“We gave them free will for a reason. You drugged her.”
“Yet the descendants you keep bound by blood so they stay direct.”
Justin opened his eyes. The side of the cliff had opened, and where the water flowed out from the formerly small cleft was now more than large enough of a cave for him to get into, and even to have fighting room. The voices came from within though. It was only with great caution that he crept in, secreting himself behind rocks and peering around to determine the source of the voices before moving further.
“We do not keep them bound!”
“Herne would agree with me.” The voice dropped and left Justin fighting weight and sadness. “We all bind those we’ve claimed for our own. Yes, it’s best when they stay because they enjoy being ours, best that they don’t become like all the others that have forgotten us...but bind them we do. Because they are ours.”
A third voice, this just as familiar as the voice of the Moon, crashed in. “Be silent. He is here.” The argument died and he felt a spear nudging him from behind, prodding him out of his hiding spot. “You took long enough, Boy.”
He turned his head to get a glimpse of the one that had snuck behind him. The stern face and deep eyes were the only glimpse he needed. To linger on the shark-like lines and dark hair was to invite his death.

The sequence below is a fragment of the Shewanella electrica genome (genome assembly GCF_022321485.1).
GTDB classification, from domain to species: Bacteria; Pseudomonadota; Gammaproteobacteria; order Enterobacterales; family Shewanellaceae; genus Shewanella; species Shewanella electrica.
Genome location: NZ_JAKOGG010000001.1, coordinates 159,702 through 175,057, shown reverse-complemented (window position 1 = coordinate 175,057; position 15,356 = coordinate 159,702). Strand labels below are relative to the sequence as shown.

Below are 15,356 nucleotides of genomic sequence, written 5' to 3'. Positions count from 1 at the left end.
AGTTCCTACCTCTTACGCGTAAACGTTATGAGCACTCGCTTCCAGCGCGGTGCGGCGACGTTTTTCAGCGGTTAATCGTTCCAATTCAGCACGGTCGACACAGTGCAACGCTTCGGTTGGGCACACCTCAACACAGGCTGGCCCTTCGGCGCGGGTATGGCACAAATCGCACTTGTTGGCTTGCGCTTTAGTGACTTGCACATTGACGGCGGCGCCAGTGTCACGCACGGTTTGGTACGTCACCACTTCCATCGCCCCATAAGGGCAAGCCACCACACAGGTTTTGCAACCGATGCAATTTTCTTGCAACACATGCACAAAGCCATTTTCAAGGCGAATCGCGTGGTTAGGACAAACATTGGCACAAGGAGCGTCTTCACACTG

“Yes, yes it is.” Mara agreed, smelling the whiff of his wariness and reading his vibrations. A smile curled her agreement and she continued walking him forward. “As I’m sure you guess, you were merely allowed to come, and you did not sneak through by luck.”
“Always as the Lady wishes...” Justin stated cautiously. The few encounters he’d had with the deity the Finmen followed had led to him being distrustful of any of them. An enemy deity though? He’d sooner take his chances with a real shark, instead of the mother of them and all sea life.
“Not always...” Mara’s voice trailed off, and Justin noticed that the other goddess had a strange look on her face. That one bit her lip and cast her gaze to the ground, as if his presence pained her. The moon god rested hir hand lightly on hers, as if to pass some inkling of strength against whatever caused the pain. “Go do what you came to do. Or try.”
“You’re not stopping me?” He could feel his face furrowing.
“Why should I? If the bloodline isn’t strong enough to take on one of your kind, what guarantee do I have this one will be a fit champion?” Mara removed the spear from his back. “You have your worth, even in such a state as you are. By all means: Attack, kidnap, kill for food if you can, or see her wed to whoever will buy her from you.”
The Lady’s fists balled and her light and form went from pale blue to a muddy flood-roil. Justin noted the way her eyes flashed as she regarded Mara behind him. He wasn’t sure why, but he understood, somewhat, the emotions the land’s water goddess tried to keep in check.
“Maybe I shouldn’t if she means so little to you. I’m only here because the elders say she means enough to make it worth sending me.” His own fingers were curling into fists, and he could feel his hackles rising. His nose twitched and an odd clawing sensation started in his chest, as if a caged grindylow had gone rabid.
“I didn’t say that she meant little, mortal.” Her teeth could be heard, and Justin swore that he could feel her circling him even as she stood still. “Show me your worth.”
The Lady was trembling now, and the tendrils of her hair beginning to writhe. The Moon God had a firm grip on the land sister now, pulling her back and away from Mara.